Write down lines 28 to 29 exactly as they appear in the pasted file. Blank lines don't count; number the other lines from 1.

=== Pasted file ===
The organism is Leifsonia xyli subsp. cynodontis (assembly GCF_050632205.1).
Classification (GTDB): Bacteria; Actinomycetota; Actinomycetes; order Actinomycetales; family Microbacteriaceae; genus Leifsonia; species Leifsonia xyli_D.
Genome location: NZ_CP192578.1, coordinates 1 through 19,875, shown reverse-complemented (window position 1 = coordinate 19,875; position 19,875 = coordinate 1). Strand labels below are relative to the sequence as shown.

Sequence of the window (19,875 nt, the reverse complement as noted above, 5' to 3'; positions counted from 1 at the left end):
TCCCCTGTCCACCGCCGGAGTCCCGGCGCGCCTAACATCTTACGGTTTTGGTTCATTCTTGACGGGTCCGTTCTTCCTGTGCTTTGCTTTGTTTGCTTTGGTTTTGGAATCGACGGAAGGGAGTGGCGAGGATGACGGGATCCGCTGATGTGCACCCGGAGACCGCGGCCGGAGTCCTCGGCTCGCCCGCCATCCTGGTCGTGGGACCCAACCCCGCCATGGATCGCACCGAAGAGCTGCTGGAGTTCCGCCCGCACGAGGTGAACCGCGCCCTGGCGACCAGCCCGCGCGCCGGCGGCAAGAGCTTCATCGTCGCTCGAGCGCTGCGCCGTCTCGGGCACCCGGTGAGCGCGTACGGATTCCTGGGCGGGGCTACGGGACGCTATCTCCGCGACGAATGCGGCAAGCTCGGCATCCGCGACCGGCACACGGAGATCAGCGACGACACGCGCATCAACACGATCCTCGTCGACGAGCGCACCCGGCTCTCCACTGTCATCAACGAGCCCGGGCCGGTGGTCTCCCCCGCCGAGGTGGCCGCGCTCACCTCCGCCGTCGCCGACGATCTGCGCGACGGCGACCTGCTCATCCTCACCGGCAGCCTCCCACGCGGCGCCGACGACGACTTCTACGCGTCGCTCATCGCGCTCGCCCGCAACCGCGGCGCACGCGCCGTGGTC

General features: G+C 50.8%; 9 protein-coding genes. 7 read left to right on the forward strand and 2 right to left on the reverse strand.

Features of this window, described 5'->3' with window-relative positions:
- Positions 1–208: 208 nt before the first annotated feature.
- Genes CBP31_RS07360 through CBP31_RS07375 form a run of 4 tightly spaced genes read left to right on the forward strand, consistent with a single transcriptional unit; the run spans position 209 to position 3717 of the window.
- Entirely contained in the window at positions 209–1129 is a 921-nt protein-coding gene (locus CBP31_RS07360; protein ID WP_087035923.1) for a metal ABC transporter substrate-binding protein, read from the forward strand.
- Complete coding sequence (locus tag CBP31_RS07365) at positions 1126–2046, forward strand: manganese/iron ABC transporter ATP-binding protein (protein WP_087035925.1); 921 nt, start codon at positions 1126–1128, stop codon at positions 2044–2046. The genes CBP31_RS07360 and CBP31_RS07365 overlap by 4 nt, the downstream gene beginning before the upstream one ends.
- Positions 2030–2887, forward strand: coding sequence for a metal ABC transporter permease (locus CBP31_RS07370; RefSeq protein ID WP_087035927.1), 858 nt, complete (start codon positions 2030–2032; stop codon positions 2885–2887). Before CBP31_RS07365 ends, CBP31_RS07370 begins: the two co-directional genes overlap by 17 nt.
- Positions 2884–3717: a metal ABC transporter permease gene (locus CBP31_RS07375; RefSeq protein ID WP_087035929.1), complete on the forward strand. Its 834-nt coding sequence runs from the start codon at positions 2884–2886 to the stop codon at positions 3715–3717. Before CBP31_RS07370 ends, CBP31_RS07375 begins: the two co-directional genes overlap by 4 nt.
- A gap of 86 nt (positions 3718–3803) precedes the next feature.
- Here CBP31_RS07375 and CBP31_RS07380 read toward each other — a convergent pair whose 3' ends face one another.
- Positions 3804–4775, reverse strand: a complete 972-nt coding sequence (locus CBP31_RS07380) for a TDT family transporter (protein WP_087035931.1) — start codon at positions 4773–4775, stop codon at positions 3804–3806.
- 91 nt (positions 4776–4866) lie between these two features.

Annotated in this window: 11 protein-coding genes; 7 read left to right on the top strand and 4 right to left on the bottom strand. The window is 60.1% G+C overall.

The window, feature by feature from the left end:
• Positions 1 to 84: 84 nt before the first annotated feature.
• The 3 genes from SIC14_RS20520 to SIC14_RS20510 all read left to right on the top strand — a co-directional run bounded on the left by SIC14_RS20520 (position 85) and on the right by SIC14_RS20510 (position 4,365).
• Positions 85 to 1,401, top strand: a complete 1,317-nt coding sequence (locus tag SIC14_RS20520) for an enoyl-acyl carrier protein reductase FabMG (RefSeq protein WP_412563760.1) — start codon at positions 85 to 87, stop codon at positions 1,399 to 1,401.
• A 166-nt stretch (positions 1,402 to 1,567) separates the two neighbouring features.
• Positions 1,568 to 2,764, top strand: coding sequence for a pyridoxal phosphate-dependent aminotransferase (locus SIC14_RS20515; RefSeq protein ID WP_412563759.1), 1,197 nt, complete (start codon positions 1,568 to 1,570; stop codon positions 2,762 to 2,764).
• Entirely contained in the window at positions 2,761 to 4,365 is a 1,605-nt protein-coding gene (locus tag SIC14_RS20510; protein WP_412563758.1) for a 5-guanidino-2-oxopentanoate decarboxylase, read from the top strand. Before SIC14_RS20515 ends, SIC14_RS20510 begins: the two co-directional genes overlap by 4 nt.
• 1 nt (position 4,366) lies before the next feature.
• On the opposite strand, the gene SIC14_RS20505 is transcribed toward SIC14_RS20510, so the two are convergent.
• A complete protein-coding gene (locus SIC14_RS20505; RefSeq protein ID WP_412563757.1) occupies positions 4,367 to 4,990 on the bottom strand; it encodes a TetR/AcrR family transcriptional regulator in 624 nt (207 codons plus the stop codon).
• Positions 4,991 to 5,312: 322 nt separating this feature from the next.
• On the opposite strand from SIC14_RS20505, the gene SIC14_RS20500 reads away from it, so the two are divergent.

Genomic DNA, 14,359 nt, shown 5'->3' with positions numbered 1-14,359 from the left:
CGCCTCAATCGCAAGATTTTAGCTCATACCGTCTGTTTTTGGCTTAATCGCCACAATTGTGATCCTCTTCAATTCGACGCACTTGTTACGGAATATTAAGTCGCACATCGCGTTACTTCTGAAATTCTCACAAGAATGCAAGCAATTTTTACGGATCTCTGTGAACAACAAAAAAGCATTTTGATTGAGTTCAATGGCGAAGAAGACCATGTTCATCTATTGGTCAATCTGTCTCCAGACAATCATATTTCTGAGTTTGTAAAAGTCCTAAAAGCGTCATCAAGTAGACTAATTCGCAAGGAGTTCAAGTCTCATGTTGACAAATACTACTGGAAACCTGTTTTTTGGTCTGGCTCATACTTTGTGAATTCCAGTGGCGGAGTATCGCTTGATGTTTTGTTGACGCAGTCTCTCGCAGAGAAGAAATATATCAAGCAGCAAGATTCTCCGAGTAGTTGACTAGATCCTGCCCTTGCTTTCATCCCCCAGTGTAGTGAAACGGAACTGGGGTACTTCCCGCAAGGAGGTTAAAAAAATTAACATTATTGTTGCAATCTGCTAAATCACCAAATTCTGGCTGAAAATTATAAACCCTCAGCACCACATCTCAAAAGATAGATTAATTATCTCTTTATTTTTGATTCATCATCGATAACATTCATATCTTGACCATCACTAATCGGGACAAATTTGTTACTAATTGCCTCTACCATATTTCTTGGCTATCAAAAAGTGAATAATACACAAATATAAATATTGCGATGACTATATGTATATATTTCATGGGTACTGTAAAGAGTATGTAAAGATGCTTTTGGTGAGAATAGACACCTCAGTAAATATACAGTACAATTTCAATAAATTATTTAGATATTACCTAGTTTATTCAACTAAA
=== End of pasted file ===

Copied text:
• A complete protein-coding gene (locus SIC14_RS20505; RefSeq protein ID WP_412563757.1) occupies positions 4,367 to 4,990 on the bottom strand; it encodes a TetR/AcrR family transcriptional regulator in 624 nt (207 codons plus the stop codon).
• Positions 4,991 to 5,312: 322 nt separating this feature from the next.